“We don’t really create… new friendships. We are gigging, we are working, we are meeting so many people…. but these deep, formative friendships, become our litmus. We help each other get better. We push each other.”Kevin said, “It say a lot that we are still here. Still pushing each other. These friendships just get deeper, and they show in the music that we record and the gigs that we play.”Corey added a really interesting perspective, which I feel is key to building community. “When we were coming up, we were going out like almost every night. Playing shows. Seeing shows. And we saw those great Tempe bands playing those big shows, but we didn’t sound like them. When we were going out, seeing these new bands, there can be a tendency in the old guard to surround yourself with the familiar, rather than reaching out and including the new. It is important to come back into town, go to some of these smaller venues, put together a killer show, and keep supporting that growing scene. Reach out to some of these newer, younger bands. Try to cultivate that scene.””We always try to do that,” Kevin added. “I hate going to see five bands that all sound the same. It is about reaching out, building new and different shows, and building that consistency.”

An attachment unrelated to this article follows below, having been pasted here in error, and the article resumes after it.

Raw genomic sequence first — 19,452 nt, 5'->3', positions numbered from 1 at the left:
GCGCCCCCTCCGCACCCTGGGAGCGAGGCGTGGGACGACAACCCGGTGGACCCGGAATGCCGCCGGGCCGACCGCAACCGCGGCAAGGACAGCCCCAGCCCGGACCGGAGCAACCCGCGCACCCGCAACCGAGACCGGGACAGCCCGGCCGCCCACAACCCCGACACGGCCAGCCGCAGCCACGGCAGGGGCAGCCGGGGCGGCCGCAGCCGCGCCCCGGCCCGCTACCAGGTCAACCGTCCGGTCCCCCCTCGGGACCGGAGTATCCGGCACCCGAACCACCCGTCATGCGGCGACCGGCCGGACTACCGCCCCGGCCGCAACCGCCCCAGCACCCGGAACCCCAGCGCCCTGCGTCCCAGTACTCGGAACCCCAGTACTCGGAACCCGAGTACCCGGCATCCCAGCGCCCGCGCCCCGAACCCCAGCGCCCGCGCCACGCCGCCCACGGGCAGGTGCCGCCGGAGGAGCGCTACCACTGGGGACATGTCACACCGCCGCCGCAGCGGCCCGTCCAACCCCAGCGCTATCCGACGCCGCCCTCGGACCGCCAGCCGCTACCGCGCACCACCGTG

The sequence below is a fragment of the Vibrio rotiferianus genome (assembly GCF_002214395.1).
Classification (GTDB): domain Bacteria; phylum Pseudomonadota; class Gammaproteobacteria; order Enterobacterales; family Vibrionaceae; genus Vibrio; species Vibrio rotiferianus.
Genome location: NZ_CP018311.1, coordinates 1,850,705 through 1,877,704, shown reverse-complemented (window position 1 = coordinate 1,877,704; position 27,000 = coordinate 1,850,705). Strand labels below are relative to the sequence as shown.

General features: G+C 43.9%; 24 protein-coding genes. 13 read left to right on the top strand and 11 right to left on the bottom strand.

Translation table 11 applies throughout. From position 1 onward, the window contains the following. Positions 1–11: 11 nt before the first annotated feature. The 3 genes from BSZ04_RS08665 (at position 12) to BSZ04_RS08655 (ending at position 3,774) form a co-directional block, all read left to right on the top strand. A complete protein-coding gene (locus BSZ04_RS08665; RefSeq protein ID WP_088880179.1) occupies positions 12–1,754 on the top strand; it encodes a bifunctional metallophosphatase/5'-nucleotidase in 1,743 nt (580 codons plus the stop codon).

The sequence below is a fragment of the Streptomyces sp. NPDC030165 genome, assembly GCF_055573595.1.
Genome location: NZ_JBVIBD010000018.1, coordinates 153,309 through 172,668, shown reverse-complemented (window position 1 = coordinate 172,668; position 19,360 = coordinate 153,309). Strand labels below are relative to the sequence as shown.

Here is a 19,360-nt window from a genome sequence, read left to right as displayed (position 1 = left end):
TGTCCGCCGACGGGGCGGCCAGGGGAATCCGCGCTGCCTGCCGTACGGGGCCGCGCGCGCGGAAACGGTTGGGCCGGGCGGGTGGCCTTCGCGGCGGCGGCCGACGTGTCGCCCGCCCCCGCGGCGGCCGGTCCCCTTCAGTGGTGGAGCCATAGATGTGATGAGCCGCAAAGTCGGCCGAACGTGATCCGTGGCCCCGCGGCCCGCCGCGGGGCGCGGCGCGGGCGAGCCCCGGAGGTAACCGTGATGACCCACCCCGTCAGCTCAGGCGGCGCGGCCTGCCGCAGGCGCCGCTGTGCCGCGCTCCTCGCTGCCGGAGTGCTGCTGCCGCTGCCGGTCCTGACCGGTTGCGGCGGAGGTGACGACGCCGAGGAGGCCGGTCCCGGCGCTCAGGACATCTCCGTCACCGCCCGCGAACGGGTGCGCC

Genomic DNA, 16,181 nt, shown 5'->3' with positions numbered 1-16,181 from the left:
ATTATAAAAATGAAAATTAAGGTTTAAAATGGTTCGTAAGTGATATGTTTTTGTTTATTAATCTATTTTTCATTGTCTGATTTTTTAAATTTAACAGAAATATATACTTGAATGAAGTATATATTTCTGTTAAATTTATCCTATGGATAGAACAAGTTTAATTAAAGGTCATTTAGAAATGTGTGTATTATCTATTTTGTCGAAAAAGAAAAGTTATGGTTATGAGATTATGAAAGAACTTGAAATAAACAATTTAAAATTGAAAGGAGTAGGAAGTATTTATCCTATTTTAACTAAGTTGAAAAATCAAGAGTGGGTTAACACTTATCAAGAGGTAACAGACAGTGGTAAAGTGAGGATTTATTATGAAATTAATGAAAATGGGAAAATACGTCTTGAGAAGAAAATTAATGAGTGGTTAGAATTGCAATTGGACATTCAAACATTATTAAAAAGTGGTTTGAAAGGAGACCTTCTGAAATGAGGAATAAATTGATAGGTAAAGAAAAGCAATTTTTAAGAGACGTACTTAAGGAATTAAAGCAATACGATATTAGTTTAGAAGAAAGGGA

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August 9 Phoenix

Brandon Decker, had this to say about the upcoming Decade Show at Crescent Ballroom, and his reminiscing of Phoenix.